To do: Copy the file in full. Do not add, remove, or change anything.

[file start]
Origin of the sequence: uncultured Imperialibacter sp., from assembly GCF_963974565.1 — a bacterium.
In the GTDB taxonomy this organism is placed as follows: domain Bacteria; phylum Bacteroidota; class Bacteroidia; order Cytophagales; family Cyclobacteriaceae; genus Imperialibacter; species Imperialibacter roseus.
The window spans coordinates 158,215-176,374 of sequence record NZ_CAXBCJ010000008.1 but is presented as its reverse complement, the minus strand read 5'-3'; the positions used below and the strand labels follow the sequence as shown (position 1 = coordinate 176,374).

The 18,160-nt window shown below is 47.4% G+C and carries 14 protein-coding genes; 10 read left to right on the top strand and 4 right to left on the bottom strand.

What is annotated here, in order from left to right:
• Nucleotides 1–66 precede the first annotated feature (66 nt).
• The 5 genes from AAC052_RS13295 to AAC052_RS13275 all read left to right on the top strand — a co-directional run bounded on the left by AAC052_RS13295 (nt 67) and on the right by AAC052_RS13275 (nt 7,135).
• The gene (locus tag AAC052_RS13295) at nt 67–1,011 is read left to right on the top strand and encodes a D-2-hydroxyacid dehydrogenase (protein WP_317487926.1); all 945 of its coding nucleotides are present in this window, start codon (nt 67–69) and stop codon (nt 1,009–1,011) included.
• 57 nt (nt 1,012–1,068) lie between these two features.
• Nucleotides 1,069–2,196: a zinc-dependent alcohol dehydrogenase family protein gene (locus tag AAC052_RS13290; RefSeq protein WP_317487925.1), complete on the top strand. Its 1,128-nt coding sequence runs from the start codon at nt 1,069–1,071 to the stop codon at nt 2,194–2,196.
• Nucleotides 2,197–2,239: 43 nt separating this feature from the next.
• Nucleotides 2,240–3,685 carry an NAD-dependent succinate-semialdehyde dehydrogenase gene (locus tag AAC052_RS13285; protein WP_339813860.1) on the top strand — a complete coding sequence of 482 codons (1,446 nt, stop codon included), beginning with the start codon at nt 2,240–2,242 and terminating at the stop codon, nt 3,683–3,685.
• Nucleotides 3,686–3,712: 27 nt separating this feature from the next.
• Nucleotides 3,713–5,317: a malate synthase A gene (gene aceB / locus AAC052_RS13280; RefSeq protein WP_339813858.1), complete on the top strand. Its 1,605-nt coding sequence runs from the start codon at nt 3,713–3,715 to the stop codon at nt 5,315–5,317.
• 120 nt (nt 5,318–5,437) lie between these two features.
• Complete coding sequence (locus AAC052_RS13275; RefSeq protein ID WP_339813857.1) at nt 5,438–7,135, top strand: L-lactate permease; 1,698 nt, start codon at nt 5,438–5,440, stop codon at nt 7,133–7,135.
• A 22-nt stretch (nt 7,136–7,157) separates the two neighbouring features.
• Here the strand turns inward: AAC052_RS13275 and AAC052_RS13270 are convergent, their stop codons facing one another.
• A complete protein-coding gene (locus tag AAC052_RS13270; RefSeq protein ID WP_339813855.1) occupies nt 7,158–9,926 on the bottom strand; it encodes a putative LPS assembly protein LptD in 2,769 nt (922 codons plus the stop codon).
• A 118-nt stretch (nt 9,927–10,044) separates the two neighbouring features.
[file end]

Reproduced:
Origin of the sequence: uncultured Imperialibacter sp., from assembly GCF_963974565.1 — a bacterium.
In the GTDB taxonomy this organism is placed as follows: domain Bacteria; phylum Bacteroidota; class Bacteroidia; order Cytophagales; family Cyclobacteriaceae; genus Imperialibacter; species Imperialibacter roseus.
The window spans coordinates 158,215-176,374 of sequence record NZ_CAXBCJ010000008.1 but is presented as its reverse complement, the minus strand read 5'-3'; the positions used below and the strand labels follow the sequence as shown (position 1 = coordinate 176,374).

The 18,160-nt window shown below is 47.4% G+C and carries 14 protein-coding genes; 10 read left to right on the top strand and 4 right to left on the bottom strand.

What is annotated here, in order from left to right:
• Nucleotides 1–66 precede the first annotated feature (66 nt).
• The 5 genes from AAC052_RS13295 to AAC052_RS13275 all read left to right on the top strand — a co-directional run bounded on the left by AAC052_RS13295 (nt 67) and on the right by AAC052_RS13275 (nt 7,135).
• The gene (locus tag AAC052_RS13295) at nt 67–1,011 is read left to right on the top strand and encodes a D-2-hydroxyacid dehydrogenase (protein WP_317487926.1); all 945 of its coding nucleotides are present in this window, start codon (nt 67–69) and stop codon (nt 1,009–1,011) included.
• 57 nt (nt 1,012–1,068) lie between these two features.
• Nucleotides 1,069–2,196: a zinc-dependent alcohol dehydrogenase family protein gene (locus tag AAC052_RS13290; RefSeq protein WP_317487925.1), complete on the top strand. Its 1,128-nt coding sequence runs from the start codon at nt 1,069–1,071 to the stop codon at nt 2,194–2,196.
• Nucleotides 2,197–2,239: 43 nt separating this feature from the next.
• Nucleotides 2,240–3,685 carry an NAD-dependent succinate-semialdehyde dehydrogenase gene (locus tag AAC052_RS13285; protein WP_339813860.1) on the top strand — a complete coding sequence of 482 codons (1,446 nt, stop codon included), beginning with the start codon at nt 2,240–2,242 and terminating at the stop codon, nt 3,683–3,685.
• Nucleotides 3,686–3,712: 27 nt separating this feature from the next.
• Nucleotides 3,713–5,317: a malate synthase A gene (gene aceB / locus AAC052_RS13280; RefSeq protein WP_339813858.1), complete on the top strand. Its 1,605-nt coding sequence runs from the start codon at nt 3,713–3,715 to the stop codon at nt 5,315–5,317.
• 120 nt (nt 5,318–5,437) lie between these two features.
• Complete coding sequence (locus AAC052_RS13275; RefSeq protein ID WP_339813857.1) at nt 5,438–7,135, top strand: L-lactate permease; 1,698 nt, start codon at nt 5,438–5,440, stop codon at nt 7,133–7,135.
• A 22-nt stretch (nt 7,136–7,157) separates the two neighbouring features.
• Here the strand turns inward: AAC052_RS13275 and AAC052_RS13270 are convergent, their stop codons facing one another.
• A complete protein-coding gene (locus tag AAC052_RS13270; RefSeq protein ID WP_339813855.1) occupies nt 7,158–9,926 on the bottom strand; it encodes a putative LPS assembly protein LptD in 2,769 nt (922 codons plus the stop codon).
• A 118-nt stretch (nt 9,927–10,044) separates the two neighbouring features.